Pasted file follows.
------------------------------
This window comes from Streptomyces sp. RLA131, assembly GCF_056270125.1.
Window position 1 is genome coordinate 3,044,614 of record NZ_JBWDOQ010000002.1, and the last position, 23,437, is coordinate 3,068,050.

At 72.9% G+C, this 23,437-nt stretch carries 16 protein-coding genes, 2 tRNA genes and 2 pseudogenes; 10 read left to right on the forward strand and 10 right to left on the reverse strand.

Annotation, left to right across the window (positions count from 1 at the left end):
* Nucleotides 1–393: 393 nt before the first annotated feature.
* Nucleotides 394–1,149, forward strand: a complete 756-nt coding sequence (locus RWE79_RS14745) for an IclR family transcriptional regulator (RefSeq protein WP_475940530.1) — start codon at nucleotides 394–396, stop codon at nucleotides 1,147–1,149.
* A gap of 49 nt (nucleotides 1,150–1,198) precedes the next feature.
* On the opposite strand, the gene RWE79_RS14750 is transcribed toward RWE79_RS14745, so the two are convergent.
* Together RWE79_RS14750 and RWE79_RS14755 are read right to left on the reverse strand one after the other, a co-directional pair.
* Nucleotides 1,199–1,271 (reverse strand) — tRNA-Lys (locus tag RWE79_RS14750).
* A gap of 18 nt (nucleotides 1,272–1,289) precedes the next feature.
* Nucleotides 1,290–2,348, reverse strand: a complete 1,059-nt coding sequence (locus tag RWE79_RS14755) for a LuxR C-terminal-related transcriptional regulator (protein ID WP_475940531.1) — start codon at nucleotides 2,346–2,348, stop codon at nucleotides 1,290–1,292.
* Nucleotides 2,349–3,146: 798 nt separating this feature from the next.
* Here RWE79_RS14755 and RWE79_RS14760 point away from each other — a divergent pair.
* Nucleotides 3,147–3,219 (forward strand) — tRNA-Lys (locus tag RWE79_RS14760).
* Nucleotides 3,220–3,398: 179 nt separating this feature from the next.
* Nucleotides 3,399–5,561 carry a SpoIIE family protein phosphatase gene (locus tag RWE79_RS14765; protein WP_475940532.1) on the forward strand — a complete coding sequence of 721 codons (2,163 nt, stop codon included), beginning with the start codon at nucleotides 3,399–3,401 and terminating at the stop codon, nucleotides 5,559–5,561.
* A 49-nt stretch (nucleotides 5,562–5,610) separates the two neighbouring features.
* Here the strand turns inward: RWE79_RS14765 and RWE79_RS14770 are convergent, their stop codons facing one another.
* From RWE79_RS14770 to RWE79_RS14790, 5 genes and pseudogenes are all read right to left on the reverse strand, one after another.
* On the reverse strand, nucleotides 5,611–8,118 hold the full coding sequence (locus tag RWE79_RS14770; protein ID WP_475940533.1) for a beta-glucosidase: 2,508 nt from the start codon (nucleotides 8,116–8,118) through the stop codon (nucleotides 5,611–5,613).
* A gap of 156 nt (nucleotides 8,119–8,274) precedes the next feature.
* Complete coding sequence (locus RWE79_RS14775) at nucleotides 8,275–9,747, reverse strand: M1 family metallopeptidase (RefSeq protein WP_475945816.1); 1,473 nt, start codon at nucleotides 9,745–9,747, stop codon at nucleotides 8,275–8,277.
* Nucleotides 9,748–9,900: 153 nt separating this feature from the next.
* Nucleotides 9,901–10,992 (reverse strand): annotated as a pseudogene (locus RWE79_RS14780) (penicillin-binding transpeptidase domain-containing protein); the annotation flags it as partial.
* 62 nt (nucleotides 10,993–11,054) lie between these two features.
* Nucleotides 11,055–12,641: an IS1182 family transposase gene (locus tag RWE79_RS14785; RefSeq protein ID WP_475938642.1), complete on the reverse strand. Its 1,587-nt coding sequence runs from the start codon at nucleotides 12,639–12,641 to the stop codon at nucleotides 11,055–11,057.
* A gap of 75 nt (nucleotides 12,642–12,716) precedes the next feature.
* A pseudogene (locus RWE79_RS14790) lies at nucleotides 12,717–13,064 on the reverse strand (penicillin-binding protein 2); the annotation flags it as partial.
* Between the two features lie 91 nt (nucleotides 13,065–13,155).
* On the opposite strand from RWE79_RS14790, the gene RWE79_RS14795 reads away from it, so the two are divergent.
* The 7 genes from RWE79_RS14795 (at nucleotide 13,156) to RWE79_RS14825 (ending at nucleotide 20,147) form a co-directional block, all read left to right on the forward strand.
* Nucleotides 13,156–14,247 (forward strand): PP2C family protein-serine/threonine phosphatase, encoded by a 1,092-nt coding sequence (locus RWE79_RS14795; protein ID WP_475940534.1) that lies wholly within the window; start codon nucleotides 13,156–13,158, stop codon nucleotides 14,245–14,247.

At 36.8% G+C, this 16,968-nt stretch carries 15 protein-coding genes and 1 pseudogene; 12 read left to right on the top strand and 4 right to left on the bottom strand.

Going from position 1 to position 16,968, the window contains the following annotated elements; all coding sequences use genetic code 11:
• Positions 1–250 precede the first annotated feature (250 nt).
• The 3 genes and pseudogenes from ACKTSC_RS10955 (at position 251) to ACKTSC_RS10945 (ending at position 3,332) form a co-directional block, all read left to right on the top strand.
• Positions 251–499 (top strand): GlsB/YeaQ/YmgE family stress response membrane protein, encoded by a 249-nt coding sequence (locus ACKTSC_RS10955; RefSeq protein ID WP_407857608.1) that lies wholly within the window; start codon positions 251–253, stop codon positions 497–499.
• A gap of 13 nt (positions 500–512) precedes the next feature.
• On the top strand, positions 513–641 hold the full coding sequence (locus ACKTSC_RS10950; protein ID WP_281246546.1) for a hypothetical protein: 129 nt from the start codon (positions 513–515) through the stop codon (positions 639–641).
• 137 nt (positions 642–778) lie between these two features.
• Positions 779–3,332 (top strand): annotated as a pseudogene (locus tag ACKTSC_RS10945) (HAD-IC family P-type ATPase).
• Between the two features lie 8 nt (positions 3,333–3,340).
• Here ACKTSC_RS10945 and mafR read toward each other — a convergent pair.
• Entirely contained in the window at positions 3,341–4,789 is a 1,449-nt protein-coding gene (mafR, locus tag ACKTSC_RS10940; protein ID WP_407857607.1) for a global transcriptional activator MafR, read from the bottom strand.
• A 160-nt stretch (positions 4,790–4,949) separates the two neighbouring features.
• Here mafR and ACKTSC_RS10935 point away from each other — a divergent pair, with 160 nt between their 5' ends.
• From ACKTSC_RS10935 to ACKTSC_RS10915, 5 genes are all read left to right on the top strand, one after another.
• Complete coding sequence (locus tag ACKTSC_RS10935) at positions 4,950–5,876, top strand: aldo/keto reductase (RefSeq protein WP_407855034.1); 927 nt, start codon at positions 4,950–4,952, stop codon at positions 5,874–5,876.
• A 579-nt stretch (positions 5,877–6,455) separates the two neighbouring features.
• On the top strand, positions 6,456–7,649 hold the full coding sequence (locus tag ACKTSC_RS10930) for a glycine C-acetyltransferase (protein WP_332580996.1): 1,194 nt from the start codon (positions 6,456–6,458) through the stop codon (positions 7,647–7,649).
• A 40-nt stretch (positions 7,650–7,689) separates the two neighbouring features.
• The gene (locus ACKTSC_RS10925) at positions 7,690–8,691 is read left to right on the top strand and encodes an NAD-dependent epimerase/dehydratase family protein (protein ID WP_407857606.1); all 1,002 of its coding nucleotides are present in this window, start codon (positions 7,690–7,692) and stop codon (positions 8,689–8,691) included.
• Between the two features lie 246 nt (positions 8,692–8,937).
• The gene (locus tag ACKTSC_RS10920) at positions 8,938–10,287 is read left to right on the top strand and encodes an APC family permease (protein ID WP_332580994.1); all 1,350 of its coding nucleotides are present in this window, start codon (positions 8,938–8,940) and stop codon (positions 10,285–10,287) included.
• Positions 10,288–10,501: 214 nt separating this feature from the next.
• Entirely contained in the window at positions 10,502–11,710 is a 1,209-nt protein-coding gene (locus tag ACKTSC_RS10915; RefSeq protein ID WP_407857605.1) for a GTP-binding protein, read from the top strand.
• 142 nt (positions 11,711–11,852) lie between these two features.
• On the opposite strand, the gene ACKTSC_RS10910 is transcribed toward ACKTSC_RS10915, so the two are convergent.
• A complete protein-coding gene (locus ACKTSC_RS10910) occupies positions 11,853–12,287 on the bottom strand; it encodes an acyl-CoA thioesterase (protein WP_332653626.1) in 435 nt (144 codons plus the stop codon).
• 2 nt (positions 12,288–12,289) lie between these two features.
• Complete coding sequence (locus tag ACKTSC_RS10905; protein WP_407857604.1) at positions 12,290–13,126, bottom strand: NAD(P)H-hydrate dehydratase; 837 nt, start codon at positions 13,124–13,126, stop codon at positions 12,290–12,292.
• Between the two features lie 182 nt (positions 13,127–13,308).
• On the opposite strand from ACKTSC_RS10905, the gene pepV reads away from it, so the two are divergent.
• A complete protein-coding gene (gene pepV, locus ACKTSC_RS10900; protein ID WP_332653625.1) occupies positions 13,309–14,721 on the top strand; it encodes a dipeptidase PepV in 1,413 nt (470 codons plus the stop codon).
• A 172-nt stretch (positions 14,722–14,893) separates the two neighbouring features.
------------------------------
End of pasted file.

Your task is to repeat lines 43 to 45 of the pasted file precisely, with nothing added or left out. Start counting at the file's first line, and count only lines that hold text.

• Between the two features lie 8 nt (positions 3,333–3,340).
• Here ACKTSC_RS10945 and mafR read toward each other — a convergent pair.
• Entirely contained in the window at positions 3,341–4,789 is a 1,449-nt protein-coding gene (mafR, locus tag ACKTSC_RS10940; protein ID WP_407857607.1) for a global transcriptional activator MafR, read from the bottom strand.